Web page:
Mauritius: Raj Chintaram - "African Airlines control only 20% of the air traffic in the continent"

You will be organizing in the near future a conference on air access in Africa, in Morocco. Why?

African airlines control only 20% of the air traffic in the continent ensuring that average airfare in the continent is higher anywhere else in the world. The Single African Air Transport Market (SAATM) is a flagship project of the African Union Agenda 2063. It aims at creating a single unified air transport market in Africa, the liberalization of civil aviation in Africa. SAATM is seen as a powerful tool for the continent's economic integration agenda.

As at now, 26 Member States have signed the solemn commitment to open African air space with SAATM. It is capable of creating 300,000 direct jobs and an additional 2 million indirect jobs when fully operational. Also, intra- Africa air travels are expected to increase from 75 million passengers as of 2016 to 350 million passengers by 2035 thus breaking the barriers for regional integration.

Needless to say, aviation has become a driver of interregional trade, facilitating connected African countries and regions through a viable air transport industry which could be the vehicle that can boost intra-African business, trade, tourism as well as cultural exchange.

In September 2018, in my capacity of Chair Infrastructure & Energy, I spearheaded the organization of the 1st Symposium on African Air Transport and Tourism in Casablanca, Morocco. We brought on board major airline companies, destination marketers and policy makers to discuss the impacts of SAATM on the air transport and tourism industries in Africa.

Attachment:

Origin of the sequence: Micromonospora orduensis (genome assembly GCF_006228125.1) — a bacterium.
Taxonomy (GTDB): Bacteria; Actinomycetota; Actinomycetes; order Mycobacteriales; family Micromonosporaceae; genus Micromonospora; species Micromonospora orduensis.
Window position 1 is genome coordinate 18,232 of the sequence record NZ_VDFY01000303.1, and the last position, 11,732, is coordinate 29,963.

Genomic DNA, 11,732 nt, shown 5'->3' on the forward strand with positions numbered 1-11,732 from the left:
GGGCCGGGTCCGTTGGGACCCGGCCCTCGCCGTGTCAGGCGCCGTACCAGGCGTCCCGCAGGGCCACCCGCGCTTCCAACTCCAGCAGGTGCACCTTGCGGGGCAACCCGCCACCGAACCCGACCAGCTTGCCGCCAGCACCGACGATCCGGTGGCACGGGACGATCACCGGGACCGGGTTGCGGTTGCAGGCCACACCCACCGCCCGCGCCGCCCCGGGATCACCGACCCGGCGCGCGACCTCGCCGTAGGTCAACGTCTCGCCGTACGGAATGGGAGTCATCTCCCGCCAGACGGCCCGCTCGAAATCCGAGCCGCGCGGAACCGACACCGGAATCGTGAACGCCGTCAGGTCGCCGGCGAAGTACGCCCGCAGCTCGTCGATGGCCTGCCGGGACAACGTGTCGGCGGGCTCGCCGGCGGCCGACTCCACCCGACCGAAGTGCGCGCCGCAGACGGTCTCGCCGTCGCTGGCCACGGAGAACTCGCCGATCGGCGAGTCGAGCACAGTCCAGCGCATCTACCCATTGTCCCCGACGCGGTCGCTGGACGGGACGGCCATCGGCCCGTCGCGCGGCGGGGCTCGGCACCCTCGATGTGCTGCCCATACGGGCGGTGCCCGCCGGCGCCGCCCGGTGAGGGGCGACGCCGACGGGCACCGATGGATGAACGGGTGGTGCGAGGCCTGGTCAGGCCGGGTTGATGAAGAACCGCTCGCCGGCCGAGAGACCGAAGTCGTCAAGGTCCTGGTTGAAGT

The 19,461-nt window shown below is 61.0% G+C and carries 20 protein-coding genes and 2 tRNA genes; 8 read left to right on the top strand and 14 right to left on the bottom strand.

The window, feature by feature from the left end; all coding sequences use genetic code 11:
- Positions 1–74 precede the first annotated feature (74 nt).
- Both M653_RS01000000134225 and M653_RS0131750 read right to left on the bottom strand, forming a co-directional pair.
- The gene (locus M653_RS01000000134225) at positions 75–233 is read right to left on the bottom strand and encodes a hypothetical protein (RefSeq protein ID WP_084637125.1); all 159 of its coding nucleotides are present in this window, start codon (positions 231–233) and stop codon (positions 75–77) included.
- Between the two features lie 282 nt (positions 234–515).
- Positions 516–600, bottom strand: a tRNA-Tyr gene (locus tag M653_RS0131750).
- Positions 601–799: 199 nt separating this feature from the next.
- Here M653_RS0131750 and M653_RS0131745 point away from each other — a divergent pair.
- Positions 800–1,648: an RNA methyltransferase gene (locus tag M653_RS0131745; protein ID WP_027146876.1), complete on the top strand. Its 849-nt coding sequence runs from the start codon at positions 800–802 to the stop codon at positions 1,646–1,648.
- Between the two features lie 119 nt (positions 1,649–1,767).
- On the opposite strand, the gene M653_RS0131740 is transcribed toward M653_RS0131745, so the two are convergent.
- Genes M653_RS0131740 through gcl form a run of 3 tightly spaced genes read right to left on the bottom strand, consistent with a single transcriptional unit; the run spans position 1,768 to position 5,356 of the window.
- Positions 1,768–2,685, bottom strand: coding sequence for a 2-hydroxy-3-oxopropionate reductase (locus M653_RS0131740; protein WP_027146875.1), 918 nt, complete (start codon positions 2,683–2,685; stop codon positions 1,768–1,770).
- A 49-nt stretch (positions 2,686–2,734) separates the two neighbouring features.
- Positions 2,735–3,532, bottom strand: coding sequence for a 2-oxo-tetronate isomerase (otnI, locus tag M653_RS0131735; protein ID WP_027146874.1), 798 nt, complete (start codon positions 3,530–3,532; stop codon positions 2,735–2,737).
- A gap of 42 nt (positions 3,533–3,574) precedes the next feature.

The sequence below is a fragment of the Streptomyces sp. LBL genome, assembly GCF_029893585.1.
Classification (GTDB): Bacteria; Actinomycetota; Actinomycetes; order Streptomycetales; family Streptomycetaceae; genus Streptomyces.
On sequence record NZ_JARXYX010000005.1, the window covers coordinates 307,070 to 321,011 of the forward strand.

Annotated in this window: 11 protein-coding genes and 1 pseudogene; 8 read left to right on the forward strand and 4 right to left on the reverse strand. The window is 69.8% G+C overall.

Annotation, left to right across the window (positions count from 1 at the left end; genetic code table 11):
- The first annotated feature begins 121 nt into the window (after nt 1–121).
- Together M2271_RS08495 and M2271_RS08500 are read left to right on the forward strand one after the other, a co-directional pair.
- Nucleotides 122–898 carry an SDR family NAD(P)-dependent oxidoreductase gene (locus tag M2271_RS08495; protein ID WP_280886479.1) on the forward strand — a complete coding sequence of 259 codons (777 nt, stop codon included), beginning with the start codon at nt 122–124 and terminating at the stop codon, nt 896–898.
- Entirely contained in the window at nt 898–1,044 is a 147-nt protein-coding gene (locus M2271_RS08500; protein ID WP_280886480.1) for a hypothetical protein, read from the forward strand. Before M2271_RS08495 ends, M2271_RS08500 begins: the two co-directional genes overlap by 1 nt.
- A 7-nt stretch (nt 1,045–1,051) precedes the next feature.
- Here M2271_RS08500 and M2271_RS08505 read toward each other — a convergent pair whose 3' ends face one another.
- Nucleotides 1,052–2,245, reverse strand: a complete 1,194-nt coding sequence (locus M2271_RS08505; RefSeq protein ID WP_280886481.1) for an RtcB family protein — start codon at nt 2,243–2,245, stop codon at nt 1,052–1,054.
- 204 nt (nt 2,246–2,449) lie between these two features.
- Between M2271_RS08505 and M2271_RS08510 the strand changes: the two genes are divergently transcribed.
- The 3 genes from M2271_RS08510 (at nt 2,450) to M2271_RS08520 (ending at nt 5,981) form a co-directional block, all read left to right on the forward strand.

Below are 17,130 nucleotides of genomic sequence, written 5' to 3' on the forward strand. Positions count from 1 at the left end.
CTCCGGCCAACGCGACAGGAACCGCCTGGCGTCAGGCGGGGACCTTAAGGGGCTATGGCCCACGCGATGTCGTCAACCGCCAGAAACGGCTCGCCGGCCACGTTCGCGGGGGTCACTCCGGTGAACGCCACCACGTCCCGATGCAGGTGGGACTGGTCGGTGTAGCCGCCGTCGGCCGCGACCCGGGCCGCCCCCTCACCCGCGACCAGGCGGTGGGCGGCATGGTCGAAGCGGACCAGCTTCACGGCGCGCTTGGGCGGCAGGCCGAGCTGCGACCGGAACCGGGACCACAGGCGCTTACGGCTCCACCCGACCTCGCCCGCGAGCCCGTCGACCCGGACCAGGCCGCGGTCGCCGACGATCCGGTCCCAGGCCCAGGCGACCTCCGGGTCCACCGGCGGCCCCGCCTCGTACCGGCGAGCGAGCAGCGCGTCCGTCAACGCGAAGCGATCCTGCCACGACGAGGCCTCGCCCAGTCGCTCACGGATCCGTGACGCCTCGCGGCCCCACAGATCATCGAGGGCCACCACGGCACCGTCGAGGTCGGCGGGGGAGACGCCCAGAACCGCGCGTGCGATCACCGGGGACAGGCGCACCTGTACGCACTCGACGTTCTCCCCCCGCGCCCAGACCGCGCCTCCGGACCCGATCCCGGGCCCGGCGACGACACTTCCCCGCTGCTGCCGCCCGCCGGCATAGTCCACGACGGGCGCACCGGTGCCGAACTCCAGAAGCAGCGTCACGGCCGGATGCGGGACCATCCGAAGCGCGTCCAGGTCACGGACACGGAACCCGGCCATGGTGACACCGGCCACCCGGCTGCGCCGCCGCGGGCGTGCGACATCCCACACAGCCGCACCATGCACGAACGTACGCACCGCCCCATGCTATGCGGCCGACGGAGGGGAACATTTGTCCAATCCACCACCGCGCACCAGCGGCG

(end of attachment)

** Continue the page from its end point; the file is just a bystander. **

How do you view air connectivity between Mauritius and the African continent?

Ethiopian Airlines (ET) is by far the biggest player in the airline industry in Africa; it operates the youngest fleet with over 100 planes. Since long ET has been negotiating with the Government of Mauritius to operate a direct flight from Plaisance to Bole International (Addis Ababa).

Kenya Airways (KQ) is well connected in East Africa and South African Airways (SAA) is also a leader on the African Continent. Opening access to ET may impact on the national carrier but it will surely boost intra-Africa travels with ET connecting almost major cities in Africa.

I have the chance to travel across the continent and Mauritius enjoys a good reputation as a tourist destination, there is the African market which in my opinion has remained untapped. May be with SAATM, we can see more growth in tourist arrivals from Africa.

How can we improve this connectivity?

Government must be bold not to only protect the national carrier but open the sky for competitors; this will make us reap significant benefits in the long run. Trade is the other dimension which has become a game changer as about half of the world's fastest-growing economies will be located on the continent, with 20 economies expanding at an average rate of 5% or higher over the next five years, faster than the 3.6% rate for the global economy. The International Monetary Fund predicts that Africa will remain home to several of the world's fastestgrowing economies in 2019.

The current trade statistics are bound to grow further through the Africa Continental Free Trade Area agreement (AfCFTA), another Agenda, 2063 flagship based on an age long dream for the continent aims at growing intra- African trade from current 12% to over 50%.

What about trade in Africa?

The AfCFTA is a trade agreement with the goal of creating a single market followed by free movement and a single-currency union. The AfCFTA was signed in Kigali, Rwanda on 21 March 2018.